Police officers play an important role in UN peacekeeping missions mandated by the UN Security Council. Police officers oftentimes work under very difficult conditions to maintain public order and protect the civilian population in conflict zones. At the UN Security Council's annual open debate on police components in peacekeeping missions, Switzerland emphasised their importance for peace and security and underlined several areas which would allow police components to carry out their work even more effectively.

This includes support for the training of local police forces in the host countries of UN peacekeeping missions. Local authorities must be empowered to ensure the security of their population. Specifically, for example, the capacity of the local police to maintain public order during elections must be strengthened. Elements of the UN police also act as an early warning mechanism. Thanks to their daily interactions with the population, they have an extensive network at their disposal. Against this backdrop, it is crucial that police personnel are able to communicate with the local population and receive context-specific training. Such training can ensure that the information received is used adequately in the mission-planning phase, for example to protect the civilian population. Preparing police commanders for the numerous challenges they face in conflict zones is key to ensuring that such important decisions can be made. Switzerland therefore hosts an annual two-week course for police commanders in UN peacekeeping missions, which is currently being held in Stans, Nidwalden.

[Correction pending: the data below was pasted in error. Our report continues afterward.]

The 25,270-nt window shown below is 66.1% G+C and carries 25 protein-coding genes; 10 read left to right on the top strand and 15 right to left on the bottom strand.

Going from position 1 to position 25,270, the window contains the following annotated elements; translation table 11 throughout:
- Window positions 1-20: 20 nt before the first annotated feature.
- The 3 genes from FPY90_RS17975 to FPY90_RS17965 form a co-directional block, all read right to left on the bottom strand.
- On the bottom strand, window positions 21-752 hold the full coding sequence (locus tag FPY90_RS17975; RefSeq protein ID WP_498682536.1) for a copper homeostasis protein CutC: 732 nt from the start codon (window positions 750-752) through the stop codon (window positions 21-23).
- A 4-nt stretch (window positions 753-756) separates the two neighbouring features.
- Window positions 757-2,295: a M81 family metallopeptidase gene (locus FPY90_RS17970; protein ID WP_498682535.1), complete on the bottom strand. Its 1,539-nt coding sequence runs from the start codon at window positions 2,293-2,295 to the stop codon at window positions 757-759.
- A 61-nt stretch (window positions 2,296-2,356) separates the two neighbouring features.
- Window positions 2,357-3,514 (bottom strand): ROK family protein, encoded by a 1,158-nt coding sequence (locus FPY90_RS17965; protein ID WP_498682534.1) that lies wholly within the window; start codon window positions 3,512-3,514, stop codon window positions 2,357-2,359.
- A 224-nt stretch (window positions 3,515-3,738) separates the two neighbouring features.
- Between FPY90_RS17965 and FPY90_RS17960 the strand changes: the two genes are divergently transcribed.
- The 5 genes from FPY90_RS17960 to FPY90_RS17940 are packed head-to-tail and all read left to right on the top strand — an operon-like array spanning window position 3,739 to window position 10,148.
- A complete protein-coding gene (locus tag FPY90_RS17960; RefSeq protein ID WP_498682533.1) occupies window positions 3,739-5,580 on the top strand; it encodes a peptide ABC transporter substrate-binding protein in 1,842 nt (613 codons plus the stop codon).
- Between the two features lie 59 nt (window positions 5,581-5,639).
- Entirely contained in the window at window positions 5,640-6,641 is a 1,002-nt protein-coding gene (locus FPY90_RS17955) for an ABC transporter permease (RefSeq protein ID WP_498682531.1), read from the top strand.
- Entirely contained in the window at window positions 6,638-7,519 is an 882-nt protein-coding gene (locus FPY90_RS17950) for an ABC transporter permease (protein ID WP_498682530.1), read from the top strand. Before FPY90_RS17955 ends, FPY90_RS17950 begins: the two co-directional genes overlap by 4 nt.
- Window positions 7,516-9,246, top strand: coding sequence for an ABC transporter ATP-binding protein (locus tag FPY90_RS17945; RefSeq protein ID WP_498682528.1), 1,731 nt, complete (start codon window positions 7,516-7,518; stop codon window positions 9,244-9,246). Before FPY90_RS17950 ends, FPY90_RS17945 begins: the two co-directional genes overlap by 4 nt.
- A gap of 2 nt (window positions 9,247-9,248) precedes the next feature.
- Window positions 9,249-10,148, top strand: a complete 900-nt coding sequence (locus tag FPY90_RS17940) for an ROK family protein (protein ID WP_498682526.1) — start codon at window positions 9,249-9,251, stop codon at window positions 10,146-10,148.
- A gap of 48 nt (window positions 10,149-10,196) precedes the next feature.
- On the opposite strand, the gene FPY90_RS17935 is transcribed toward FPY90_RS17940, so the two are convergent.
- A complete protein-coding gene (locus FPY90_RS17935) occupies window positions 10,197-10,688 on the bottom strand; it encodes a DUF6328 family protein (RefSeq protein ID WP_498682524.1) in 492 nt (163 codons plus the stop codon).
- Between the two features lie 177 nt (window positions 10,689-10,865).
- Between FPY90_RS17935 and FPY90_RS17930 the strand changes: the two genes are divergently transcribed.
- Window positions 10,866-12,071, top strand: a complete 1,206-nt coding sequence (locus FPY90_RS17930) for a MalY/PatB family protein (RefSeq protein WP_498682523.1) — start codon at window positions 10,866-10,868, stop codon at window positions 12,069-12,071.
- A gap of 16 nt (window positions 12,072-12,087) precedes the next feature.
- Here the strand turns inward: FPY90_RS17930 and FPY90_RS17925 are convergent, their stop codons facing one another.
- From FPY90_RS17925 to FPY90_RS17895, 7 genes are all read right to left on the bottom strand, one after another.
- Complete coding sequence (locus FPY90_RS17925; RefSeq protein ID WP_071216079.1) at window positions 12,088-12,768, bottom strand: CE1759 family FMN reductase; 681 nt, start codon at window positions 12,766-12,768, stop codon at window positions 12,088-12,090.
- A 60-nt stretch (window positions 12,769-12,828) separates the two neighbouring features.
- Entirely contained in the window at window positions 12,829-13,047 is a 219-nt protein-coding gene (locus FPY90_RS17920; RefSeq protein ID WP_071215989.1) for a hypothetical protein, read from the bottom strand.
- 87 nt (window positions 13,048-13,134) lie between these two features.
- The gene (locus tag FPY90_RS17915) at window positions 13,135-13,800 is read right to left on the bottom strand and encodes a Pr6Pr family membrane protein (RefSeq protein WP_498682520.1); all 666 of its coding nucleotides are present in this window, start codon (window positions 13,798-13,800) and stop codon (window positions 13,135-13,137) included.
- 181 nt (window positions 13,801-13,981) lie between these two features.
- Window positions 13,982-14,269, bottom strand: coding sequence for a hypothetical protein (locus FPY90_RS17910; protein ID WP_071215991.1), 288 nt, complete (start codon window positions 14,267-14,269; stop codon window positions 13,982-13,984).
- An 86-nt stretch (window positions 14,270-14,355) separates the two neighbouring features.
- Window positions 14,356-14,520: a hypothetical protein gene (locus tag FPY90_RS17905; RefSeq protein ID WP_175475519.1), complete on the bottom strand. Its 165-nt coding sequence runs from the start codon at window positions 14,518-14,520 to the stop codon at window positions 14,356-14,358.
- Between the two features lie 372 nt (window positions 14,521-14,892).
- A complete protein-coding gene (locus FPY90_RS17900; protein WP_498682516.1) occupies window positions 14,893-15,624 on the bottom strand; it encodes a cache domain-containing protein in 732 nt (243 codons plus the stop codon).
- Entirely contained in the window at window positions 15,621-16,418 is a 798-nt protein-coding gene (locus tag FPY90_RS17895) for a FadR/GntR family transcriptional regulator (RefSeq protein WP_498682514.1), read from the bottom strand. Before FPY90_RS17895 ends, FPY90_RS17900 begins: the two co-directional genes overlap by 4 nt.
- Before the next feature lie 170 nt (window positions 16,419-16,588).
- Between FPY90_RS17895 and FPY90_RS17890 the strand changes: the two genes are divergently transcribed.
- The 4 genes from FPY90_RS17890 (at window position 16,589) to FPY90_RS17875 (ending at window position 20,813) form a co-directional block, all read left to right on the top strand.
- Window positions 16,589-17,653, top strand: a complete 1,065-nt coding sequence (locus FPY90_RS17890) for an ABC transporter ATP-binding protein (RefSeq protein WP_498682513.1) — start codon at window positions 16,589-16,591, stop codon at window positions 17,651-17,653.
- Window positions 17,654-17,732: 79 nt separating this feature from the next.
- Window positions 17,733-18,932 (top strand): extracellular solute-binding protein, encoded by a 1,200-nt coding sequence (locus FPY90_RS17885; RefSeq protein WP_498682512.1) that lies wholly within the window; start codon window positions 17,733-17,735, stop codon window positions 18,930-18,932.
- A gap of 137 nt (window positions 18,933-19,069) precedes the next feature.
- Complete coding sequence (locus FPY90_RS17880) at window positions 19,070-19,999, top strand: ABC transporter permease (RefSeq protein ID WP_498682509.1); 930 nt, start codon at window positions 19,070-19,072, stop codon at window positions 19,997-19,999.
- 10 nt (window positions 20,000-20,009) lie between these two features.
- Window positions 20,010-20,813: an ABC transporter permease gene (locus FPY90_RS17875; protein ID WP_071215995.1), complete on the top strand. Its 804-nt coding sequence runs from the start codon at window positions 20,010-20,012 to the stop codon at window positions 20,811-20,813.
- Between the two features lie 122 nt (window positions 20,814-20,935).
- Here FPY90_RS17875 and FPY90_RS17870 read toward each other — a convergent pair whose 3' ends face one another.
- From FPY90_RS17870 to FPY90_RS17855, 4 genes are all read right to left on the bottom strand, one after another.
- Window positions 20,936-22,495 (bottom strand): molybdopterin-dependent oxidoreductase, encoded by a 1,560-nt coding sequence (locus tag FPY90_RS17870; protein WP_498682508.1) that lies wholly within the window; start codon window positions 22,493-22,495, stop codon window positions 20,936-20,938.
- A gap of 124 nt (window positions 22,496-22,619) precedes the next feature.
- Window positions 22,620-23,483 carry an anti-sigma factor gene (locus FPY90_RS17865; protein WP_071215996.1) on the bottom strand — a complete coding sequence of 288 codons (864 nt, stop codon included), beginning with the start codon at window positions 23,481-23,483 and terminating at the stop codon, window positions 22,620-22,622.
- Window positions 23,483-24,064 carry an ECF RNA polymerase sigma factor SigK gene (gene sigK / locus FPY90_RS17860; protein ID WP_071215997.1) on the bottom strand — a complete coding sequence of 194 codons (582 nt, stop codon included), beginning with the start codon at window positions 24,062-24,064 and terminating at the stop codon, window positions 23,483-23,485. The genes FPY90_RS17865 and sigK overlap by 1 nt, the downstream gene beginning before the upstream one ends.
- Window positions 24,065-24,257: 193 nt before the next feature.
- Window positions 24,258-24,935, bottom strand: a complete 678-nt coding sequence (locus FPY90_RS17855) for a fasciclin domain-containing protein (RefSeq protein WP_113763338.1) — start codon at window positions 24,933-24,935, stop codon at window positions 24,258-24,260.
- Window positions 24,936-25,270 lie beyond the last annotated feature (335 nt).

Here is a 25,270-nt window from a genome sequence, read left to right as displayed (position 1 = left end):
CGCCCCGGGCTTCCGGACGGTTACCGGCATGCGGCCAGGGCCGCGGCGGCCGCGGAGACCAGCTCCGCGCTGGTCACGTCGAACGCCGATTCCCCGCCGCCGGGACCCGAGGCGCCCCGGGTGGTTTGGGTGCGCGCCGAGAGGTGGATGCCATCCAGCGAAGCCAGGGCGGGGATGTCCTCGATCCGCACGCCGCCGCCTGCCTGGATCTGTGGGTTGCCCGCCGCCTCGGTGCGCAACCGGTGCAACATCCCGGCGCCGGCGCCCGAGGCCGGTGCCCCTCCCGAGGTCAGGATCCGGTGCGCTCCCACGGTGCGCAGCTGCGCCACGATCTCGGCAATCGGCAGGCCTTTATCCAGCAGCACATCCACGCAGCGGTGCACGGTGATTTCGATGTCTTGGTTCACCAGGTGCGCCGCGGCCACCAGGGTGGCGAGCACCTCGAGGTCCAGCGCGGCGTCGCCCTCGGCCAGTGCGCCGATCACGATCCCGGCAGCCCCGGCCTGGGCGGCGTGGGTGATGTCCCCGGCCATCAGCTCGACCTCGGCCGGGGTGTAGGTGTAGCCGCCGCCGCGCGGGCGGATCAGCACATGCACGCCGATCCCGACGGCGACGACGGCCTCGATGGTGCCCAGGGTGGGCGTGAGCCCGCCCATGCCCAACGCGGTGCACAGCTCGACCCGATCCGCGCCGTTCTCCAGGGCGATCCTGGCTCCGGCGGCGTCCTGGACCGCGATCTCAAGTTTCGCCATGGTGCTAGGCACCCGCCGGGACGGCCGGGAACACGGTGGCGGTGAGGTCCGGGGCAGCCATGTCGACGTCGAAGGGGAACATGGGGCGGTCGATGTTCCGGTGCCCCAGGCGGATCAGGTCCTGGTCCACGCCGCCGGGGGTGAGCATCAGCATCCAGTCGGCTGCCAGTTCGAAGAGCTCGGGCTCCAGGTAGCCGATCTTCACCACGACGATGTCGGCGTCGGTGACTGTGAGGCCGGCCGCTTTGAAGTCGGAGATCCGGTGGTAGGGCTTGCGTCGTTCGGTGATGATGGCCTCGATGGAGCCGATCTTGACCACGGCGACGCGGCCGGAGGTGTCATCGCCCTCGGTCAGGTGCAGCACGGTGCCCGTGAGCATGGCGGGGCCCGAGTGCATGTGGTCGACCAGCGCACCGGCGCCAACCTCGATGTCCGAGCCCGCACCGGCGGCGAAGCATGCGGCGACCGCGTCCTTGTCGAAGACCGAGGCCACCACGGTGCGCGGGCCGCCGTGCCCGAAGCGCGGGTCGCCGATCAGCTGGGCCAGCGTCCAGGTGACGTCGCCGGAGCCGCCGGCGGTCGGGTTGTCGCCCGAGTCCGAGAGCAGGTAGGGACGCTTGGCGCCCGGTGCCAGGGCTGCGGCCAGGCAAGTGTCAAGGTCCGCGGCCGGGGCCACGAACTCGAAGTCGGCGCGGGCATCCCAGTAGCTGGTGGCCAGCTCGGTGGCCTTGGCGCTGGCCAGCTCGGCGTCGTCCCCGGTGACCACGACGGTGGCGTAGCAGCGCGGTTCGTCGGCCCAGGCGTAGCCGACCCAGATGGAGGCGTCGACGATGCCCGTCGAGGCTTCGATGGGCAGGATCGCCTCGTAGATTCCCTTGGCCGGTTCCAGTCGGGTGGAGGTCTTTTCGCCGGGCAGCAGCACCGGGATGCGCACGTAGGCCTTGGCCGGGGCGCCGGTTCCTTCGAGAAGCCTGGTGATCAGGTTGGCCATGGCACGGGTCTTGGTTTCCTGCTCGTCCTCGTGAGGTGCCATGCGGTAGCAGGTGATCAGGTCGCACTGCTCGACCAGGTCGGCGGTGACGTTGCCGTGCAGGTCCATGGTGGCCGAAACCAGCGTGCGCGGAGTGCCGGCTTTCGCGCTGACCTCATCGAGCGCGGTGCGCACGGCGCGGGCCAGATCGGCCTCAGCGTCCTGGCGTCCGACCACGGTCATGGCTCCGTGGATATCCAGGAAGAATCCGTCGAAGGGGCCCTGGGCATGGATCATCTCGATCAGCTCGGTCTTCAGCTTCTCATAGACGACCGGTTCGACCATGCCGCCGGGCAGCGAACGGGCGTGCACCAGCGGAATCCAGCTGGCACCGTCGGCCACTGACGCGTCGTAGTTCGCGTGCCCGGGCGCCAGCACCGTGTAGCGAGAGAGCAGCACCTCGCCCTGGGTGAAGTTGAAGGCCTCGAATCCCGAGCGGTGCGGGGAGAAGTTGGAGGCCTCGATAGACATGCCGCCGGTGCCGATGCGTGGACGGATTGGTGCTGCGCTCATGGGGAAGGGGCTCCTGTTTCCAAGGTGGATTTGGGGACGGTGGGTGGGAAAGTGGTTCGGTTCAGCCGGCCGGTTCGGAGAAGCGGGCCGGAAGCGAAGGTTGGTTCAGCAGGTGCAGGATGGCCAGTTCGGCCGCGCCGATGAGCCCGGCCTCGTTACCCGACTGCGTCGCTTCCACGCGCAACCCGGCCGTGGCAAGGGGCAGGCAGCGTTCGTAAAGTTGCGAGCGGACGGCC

Switzerland actively contributes to the activities of the police in the UN and detaches police officers to peace missions, for example in the Democratic Republic of Congo or South Sudan. In addition to their professional expertise, the language skills of Swiss police personnel are also an important asset. As part of its activities at the UN, Switzerland will continue to contribute to the effectiveness of peace missions.

Statement by Switzerland, Open debate on UN police forces, UN Security Council, 14.11.2023